Again, the type of Order addressed in this article is only meant to accommodate the parties in dividing the retirement benefits equitably and according to the Settlement or Mediation Agreement when other types of Orders are not acceptable. This Order, and Orders of this type have been used successfully and in one Florida Supreme Court case, just handed down recently in McDonald vs. McDonald, the definition of QDRO, and the fact that the municipality did not accept QDRO’s, was at issue. I was involved in this case and explained in a deposition that the term QDRO, as well as the phrase “dividing by QDRO”, is used in a general sense as well as in a specific sense. This, since QDRO’s specifically pertain to private, non-governmental, retirement plans. However, the division of retirement benefits, private or governmental, is often referred to as “… shall be divided by a QDRO”. The Appellate Court agreed that the term QDRO is used generically as well as accepting the “QDRO like” Order to divide the participant’s municipal retirement benefits. The Appellate Court understood the intent was to divide the retirement benefits via a Court Order, QDRO or otherwise.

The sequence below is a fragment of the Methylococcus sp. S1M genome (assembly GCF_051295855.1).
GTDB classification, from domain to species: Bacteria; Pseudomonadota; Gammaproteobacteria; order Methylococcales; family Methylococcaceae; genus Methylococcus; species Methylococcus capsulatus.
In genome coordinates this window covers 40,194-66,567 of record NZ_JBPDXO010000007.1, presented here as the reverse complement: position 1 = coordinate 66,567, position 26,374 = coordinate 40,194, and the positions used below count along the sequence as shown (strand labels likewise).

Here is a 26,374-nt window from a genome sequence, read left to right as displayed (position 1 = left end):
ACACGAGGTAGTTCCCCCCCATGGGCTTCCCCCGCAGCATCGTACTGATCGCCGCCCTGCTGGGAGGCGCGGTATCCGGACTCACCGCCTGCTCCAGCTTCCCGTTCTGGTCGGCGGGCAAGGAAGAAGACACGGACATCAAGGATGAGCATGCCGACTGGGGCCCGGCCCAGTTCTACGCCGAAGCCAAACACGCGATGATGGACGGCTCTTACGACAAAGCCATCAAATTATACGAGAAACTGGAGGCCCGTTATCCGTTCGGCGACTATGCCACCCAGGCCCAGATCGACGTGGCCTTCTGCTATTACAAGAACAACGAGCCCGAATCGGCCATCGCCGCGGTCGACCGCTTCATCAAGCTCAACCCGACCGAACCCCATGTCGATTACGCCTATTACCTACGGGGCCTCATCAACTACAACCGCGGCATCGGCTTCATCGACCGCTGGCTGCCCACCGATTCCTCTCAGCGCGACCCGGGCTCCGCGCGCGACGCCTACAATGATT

These issues, as well as these types of Orders, have been utilized in Illinois for some time, since nearly all of the retirement plans in that state, including the state retirement plans, did not accept QDRO’s. However, legislation in Illinois was recently passed forcing municipal plans, as well as their state retirement plans, to accept QDRO like Orders in what is referred to as Qualified Illinois Domestic Relations Orders (QILDRO’s). Although it was hailed as a major legislative milestone, the QILDRO is nothing more than an Income Deduction Order that is deficient in terms of an equitable division for several reasons.